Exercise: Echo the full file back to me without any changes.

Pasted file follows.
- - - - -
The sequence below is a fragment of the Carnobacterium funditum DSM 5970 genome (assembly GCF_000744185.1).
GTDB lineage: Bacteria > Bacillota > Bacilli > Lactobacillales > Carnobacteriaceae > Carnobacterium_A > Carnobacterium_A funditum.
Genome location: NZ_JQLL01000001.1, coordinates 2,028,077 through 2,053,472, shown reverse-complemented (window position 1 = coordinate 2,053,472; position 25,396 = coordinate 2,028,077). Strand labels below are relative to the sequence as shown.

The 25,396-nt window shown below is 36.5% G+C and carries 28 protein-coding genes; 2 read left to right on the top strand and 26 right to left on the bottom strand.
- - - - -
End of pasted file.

The sequence below is a fragment of the Carnobacterium funditum DSM 5970 genome (assembly GCF_000744185.1).
GTDB lineage: Bacteria > Bacillota > Bacilli > Lactobacillales > Carnobacteriaceae > Carnobacterium_A > Carnobacterium_A funditum.
Genome location: NZ_JQLL01000001.1, coordinates 2,028,077 through 2,053,472, shown reverse-complemented (window position 1 = coordinate 2,053,472; position 25,396 = coordinate 2,028,077). Strand labels below are relative to the sequence as shown.

The 25,396-nt window shown below is 36.5% G+C and carries 28 protein-coding genes; 2 read left to right on the top strand and 26 right to left on the bottom strand.